Porche et al. (2013:25–28) indicate that there are problems with the current definition and construction of IO: There is a lack of common vision ranging from too focussed to too broad. Many functional areas are treated as compartmentalised (Porche et al. 2013:24), and there is no explanation as to how it will act as a co-ordinating function or as to the relationships amongst the different functional areas. The next section describes the relationships between different functional areas of IO through the use of examples and positions advocated in documents.

Relationships amongst functional areas

There has been much debate regarding the relationship between EW, cyber-warfare and computer network operations and the implications of the various forms of terminology. Smith and Knight (2005:53) apply EW concepts to network security. This indicates a number of parallels between EW and cyber-warfare such as jamming and denial-of-service (DoS) or flares and honeypots.

A report by the US Government Accountability Office indicates that the two domains should be considered as separate (Chabrow 2012). Knowles (2013:48) proposes that cyber-space is a man-made physical environment, including telecommunication, data, networks and processors. In contrast, the electromagnetic spectrum is natural. Wireless communication is seen as the human exploitation of an existing natural space whereas cyber-space is a purely man-made construct. However, it can be argued that the physical components of the telecommunication and data networks that form cyber-space are based upon guided or radiated electromagnetic signals and therefore part of the electromagnetic spectrum (Clifford 2011:41; Hahn 2010: 44–46). Clifford (2011:41) argues that it is incorrect to say that cyber-space and the electromagnetic spectrum are equivalent due to the fact that they are based on similar physics. Some of the discussion revolves around terminology: Borque (2008:30–40) discusses whether cyber-operations are a combination of EW and computer network operations and concludes that EW and cyber-operations are separate. Cloud (2007:10–12) takes the contradictory view that cyber-operations entail a broader domain and include the electromagnetic spectrum, indicating that EW is a subset of cyber-operations.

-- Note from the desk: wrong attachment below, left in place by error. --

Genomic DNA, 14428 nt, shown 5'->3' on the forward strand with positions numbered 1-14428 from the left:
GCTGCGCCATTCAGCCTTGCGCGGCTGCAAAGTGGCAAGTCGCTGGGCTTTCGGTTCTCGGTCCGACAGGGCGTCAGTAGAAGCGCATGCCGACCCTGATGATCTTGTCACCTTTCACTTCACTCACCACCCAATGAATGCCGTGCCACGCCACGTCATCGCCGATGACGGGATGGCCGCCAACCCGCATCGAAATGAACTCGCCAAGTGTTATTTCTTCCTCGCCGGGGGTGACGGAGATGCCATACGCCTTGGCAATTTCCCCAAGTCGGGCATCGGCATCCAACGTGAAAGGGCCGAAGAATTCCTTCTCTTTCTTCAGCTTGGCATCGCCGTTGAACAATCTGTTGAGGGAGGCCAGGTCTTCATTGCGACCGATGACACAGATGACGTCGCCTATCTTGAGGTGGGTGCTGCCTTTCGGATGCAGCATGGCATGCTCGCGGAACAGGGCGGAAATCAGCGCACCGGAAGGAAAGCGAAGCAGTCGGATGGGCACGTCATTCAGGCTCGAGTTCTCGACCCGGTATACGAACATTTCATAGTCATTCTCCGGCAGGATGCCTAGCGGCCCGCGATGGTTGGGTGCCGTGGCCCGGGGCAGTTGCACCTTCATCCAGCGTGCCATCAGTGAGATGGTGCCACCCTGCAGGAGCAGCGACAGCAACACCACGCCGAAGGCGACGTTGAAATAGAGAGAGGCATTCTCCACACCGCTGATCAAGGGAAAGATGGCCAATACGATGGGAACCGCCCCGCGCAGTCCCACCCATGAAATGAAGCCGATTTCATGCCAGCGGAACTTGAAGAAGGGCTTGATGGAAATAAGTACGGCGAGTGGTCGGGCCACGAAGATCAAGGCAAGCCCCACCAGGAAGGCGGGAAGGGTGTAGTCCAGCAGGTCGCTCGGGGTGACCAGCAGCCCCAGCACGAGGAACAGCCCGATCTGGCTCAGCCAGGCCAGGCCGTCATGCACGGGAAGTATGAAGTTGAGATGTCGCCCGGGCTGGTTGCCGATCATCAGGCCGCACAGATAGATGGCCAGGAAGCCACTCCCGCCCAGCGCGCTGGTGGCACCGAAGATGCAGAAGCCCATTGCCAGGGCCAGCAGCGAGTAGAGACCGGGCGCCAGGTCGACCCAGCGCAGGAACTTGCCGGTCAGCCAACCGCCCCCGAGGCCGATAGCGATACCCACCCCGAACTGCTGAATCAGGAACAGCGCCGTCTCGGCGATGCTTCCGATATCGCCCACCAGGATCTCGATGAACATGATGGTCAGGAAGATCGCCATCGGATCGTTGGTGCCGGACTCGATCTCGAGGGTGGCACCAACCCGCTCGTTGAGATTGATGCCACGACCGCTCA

The use of the psychological and cyber-domains is also related. The concept of hacktivism can be considered a combination of two areas: Activism can be seen as a form of psychological operation, and hactivism combines it with cyber-warfare concepts. Therefore website defacement can be described as cyber-enabled PSYOP. In some instances, the cyber-attack is meant to create the psychological impact such as the tactics used by the group Anonymous. The attack on the website of the South African Police Service was a cyber-attack with the intent to cause a psychological impact. It is reported that sensitive information on whistle-blowers was publicly released and that the attackers claimed that it was in retaliation for slow investigations in the Marikana mine shooting (Tubbs 2013). Anonymous Africa targeted a number of websites in Zimbabwe and South Africa with DoS attacks in protest against the Zimbabwean Government (Alfreds 2013; Daily News Correspondent 2013). There are reports of Israel hacking into phone voicemail systems to leave messages ( 2009). This can be seen as an example of cyber-delivered PSYOP. There is also a possible relationship with EW and PSYOP in that radio or television broadcasts could be jammed to prevent them from being used to incite violence as happened in Rwanda (Van Niekerk & Maharaj 2009:6).